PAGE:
II. While Reading Activities
- trance |trans| noun-a half-conscious state characterized by an absence of response to external stimuli, typically as induced by hypnosis or entered by a medium: she put him into a light trance.
- trace |trās| noun- a mark, object, or other indication of the existence or passing of something: remove all traces of the old adhesive | the aircraft disappeared without trace.
- deity |ˈdēədēˈdāədē| noun (pl. deities) a representation of a god or goddess, such as a statue or carving.
- tether |ˈteT͟Hər| verb [ with obj. ] making a connection between two objects; ideas.
- solemn |ˈsäləm|-adjective-formal and dignified: a solemn procession.
- reverence |ˈrev(ə)rəns|-noun deep respect for someone or something: rituals showed honor and reverence for the dead.
- celebrity |səˈlebrədē|-noun (pl. celebrities)-a famous person.
- expectation |ˌekspekˈtāSH(ə)n| noun-a belief that someone will or should achieve something: students had high expectations for their future.
- rivalry |ˈrīvəlrē|-noun (pl. rivalries)competition for the same objective or for superiority in the same field: commercial rivalry | intercity rivalries.
- intense |inˈtens| adjective-of extreme force, degree, or strength: the job demands intense concentration | the heat was intense | an intense blue.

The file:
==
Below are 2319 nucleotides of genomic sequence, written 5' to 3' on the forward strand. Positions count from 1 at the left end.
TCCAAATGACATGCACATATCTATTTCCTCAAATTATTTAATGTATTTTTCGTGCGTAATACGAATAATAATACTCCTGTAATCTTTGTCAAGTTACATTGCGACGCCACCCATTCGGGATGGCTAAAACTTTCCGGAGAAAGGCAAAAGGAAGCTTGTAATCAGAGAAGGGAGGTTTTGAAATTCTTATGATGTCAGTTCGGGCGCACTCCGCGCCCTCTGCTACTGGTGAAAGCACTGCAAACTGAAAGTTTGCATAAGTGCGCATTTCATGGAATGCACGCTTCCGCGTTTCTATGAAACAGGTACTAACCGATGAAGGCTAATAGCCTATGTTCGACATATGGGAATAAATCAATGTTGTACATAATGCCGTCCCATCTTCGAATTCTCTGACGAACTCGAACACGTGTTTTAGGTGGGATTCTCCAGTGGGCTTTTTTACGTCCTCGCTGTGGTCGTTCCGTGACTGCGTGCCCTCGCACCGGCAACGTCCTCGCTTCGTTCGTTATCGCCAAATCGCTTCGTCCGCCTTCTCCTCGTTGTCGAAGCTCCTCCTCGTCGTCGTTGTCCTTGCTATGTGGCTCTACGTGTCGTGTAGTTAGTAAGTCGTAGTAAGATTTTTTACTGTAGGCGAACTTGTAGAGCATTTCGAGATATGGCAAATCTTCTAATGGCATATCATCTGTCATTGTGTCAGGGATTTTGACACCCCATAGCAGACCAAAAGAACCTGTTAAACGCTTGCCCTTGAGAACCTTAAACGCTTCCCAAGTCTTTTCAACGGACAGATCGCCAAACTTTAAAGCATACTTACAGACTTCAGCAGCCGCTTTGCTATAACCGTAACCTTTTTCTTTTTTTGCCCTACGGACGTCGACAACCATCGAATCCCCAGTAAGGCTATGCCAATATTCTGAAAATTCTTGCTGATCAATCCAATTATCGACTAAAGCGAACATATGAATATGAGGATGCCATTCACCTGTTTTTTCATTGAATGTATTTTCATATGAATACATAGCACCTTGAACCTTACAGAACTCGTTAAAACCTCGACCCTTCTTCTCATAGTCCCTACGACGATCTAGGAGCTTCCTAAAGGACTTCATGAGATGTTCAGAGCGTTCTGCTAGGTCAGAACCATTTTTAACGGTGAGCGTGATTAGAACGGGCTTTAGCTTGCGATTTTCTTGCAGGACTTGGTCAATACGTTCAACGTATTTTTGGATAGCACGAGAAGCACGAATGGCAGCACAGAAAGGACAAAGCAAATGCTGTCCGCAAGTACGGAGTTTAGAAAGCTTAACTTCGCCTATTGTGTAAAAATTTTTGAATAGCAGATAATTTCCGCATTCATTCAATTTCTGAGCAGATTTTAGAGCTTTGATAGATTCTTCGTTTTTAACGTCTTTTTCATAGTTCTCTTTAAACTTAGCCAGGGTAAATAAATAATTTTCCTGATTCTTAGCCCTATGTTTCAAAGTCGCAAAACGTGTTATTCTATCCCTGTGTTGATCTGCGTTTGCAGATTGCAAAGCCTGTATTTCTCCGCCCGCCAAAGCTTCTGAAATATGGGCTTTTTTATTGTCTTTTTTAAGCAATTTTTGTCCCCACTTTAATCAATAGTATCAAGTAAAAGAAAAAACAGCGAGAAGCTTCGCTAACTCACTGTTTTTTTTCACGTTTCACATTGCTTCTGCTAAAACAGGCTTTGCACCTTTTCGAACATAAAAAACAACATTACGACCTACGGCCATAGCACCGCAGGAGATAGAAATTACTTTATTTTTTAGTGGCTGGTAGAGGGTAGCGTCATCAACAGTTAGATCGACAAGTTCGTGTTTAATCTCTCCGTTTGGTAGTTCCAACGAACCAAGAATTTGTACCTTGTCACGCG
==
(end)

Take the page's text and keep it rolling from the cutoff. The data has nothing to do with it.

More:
Source: New Oxford American Dictionary
…during the festival, which takes place in either February or March each year, these troubles are impossibly distant. Any trace of human expression is lifted, and the kothis begin to resemble the deities they worship. The ordinary is tethered to the divine. —The performers crowd into a small room near the temple to apply makeup, a process that can take as long as two hours. By the time they finish, their faces have disappeared beneath a shell of color — half-person, half-goddess.
Grammar Focus: Prepositions
Unlike transgender people in the West, they leave a conservative mainstream culture for an equally conservative subculture. Some live in communes with a strict network of rules under the authority of leaders they refer to as mothers and grandmothers.